Since God had given the nation a fixed body of law, there was no need for a legislature. The people learned the Law as children, and it did not change. For that reason, it was far less burdensome than the volumes of ever changing regulations that we have to deal with today.


    For defense, the Hebrew Republic relied on a citizen militia, rather than a professional army. While that militia was not as well organized as the Swiss militia, with God's help it rallied time after time to drive out invaders. At such times, God provided able men to lead the militia, and the Judges assumed some executive power, in that regard, when it was called for. Thus, the common defense was provided for, in a way that did not expose the nation to the danger of a military takeover.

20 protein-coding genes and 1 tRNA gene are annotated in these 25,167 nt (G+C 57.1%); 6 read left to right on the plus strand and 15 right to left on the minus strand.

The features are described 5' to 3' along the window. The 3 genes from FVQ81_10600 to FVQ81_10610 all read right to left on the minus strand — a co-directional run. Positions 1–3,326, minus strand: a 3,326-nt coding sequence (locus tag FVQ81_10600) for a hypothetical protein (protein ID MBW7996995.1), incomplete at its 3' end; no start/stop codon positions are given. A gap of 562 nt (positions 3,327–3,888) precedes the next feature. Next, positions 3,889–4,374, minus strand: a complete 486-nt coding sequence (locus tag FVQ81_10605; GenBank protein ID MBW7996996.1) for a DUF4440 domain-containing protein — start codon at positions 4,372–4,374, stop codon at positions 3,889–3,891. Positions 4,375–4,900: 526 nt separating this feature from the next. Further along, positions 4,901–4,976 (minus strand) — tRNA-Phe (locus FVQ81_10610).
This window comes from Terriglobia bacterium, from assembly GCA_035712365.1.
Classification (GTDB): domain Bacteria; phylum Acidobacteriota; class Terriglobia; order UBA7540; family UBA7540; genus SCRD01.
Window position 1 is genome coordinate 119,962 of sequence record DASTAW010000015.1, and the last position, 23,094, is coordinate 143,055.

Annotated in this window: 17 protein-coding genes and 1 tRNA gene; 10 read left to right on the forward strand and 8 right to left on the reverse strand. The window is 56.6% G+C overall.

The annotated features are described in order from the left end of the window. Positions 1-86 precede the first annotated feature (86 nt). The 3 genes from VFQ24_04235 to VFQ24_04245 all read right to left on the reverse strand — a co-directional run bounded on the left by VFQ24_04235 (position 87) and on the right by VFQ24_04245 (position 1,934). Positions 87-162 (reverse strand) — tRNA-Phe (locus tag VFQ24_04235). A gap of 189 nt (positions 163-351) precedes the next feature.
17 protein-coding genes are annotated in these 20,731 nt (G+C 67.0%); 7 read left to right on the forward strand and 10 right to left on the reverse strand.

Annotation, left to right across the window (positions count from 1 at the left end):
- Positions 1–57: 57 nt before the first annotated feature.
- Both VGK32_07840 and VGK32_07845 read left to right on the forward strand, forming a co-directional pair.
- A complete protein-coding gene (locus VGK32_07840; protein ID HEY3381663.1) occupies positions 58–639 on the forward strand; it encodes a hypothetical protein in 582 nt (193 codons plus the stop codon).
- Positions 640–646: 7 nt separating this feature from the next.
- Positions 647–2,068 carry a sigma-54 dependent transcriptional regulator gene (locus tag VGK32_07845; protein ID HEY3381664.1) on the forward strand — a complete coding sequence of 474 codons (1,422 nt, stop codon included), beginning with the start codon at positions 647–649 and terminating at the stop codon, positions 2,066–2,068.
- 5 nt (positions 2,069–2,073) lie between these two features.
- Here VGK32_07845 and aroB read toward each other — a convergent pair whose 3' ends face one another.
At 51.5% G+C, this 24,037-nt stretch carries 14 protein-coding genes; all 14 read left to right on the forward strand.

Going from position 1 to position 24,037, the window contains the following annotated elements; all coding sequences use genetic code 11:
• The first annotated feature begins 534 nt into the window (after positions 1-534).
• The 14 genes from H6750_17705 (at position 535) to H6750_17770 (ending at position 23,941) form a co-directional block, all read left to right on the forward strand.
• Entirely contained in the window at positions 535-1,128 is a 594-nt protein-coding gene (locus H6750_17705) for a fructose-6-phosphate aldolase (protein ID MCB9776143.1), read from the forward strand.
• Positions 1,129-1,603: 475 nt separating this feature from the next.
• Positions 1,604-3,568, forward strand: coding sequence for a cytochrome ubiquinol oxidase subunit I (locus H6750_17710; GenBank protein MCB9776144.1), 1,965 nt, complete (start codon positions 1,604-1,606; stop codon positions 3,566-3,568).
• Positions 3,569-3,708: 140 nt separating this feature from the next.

The end of the Hebrew Republic did not come at the hand of its enemies, but at the hand of citizens who thought that big government held the solution to their problems. What they failed to see, was that those problems were not caused by the system of government, but by a moral decline accompanied by lax law enforcement. In short the Republic was destroyed because the people became tolerant of evil. The unwillingness to confront, condemn, and punish lawbreakers that we see on the part of Eli, seems to have been widespread. Many crimes went unpunished, and corrupt judges let the guilty off the hook while subverting justice. As a result, the people ceased to take the Law seriously, and began to do whatever seemed right in their own eyes. [Judges 17:6 and 21:25, 1 Samuel 2:22-25, Ecclesiastes 8:11]